I own all of these books in mass market paperback, purchased new at retail. I also have all of these in a single leather bound edition with gorgeous end papers and gilt edges which I had autographed by Doulas Adams in person. Somewhere I even have the BBC Radio plays on vinyl. Maybe, just maybe, I have already paid an adequate amount to Adams, his estate, and his publishers over the years for a license to read these works. To have a searchable, machine readable copy of those works on my Mac or my Palm hurts no one.
If the publisher had a clue I’d be able to get these for $0.99 each as non DRMed downloads.
If they want more they should add some value instead of demanding payment for the same old same old.
If I’m ever going to buy an eBook for anything near the price of a cellulose book it better have some great, new, multi-media content. I’d really like to see these novels included as PDF’s, HTML or Text files when I pop $20- for the DVD of the feature film but I’m sure the lawyers wouldn’t have it.
“If the publisher had a clue I’d be able to get these for $0.99 each as non DRMed downloads.”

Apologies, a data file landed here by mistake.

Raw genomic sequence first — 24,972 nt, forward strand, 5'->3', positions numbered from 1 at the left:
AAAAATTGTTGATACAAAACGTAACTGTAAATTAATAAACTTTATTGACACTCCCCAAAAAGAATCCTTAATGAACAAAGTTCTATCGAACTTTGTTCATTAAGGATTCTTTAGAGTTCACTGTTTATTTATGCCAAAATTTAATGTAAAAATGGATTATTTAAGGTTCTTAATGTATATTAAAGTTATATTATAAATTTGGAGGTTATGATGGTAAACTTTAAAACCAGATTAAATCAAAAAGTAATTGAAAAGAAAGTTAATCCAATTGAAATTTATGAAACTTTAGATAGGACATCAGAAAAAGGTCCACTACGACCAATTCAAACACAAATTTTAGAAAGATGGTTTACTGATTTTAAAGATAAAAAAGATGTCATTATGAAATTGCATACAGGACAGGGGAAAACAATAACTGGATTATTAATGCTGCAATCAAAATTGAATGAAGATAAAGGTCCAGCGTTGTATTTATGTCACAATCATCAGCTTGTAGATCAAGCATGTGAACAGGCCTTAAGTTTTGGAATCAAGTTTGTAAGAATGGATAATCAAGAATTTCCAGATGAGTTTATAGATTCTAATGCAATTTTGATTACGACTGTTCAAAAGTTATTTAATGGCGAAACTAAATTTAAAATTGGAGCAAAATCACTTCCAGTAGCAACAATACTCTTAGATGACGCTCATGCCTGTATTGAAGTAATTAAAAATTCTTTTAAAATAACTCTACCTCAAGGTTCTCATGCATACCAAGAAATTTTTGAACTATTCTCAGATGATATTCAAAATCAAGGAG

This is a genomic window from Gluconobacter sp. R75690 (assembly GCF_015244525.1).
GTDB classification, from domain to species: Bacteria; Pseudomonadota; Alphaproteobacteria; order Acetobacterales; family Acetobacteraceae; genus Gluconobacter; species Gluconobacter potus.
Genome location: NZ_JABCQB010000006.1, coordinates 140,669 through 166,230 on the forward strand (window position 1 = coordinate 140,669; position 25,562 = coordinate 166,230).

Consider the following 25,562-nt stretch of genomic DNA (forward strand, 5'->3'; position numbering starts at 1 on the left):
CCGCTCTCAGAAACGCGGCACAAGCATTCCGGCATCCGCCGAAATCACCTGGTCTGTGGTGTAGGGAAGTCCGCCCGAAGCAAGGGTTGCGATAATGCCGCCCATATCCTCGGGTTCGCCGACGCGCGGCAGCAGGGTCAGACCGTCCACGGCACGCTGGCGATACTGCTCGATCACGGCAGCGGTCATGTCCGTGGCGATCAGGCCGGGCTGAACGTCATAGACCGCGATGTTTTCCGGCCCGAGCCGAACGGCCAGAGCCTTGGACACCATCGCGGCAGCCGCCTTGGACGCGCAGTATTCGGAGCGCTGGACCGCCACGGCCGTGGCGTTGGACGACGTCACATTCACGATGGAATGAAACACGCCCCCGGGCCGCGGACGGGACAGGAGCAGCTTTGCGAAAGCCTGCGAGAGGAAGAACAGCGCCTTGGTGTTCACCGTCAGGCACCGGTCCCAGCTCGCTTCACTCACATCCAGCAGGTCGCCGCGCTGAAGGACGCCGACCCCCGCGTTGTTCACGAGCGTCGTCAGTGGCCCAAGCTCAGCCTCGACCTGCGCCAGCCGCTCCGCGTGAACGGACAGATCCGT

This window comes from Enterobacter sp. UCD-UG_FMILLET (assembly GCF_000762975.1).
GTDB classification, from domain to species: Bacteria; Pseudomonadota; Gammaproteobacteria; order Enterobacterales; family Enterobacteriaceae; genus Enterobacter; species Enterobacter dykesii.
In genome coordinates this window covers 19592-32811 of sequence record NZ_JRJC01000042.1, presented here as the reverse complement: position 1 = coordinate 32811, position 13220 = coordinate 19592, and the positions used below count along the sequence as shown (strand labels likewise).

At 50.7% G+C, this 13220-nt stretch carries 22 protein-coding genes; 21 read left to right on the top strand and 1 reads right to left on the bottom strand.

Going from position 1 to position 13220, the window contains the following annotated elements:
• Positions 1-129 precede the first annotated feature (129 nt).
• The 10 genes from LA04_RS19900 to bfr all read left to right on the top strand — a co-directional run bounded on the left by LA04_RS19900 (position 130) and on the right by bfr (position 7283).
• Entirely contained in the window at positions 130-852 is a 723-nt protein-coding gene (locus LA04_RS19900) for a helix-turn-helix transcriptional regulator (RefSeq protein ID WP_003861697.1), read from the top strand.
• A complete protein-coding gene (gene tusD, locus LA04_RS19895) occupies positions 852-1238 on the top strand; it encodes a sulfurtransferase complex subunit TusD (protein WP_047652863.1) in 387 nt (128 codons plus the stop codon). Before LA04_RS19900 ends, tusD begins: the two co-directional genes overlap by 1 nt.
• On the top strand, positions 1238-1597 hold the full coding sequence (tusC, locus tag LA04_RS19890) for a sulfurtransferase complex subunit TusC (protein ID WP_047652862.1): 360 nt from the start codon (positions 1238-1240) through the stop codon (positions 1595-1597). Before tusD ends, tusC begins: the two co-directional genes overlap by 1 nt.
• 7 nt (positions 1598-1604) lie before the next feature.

Possibly for older stuff, but I’d probably want to price newer stuff slightly more aggressively; I mentioned a $5 price point earlier, and I think that would be good for the newer book, with the price dropping as works go into the catalogue (mimicking the hardback/paperback relationship as it exists now).
Got a link to this rant^H^H^H^H err… Editorial…. via BoingBoing.net. Thank you, I just killed a Sunday going blind reading my iBooks’s screen perched on my stomach. (if only I could get a good eBook reader with 150dpi screen that doesn’t cost an arm and a leg or have stupid DRM restrictions… sigh) I devoured Agent To The Stars. Fun, Funny and a blast.
I had read a couple of reviews of Old Man’s War previously but never found it at any local book store. On the strength of “Agent” I just bought it at Amazon.
reat work! Looking forward to Old Man’s War.
Yeah, finding it in bookstores has been an issue, although sales don’t seem to be too dented because of it. Thank God for Amazon and other online bookstores.
I hope you enjoy the book!
I could not agree more. I need to flip through a book before I buy it, personally. I am a college student and aspiring writer with hundreds of books on my shelves. I am strapped for cash and yet I still manage to buy the books I like, often over and over again when I purchase books I have enjoyed for friends. I have actively sought out authors and music I found on the web, just as I have sought them out after hearing them on public radio.I just crunched the numbers on my MP3 collection and have found that 93.33 percent of the music I have downloaded, I have purchased the CD after downloading the music. The unpaid tracks are downloads of CDs I purchased previously and damaged, or artists recommended to me that I do not like.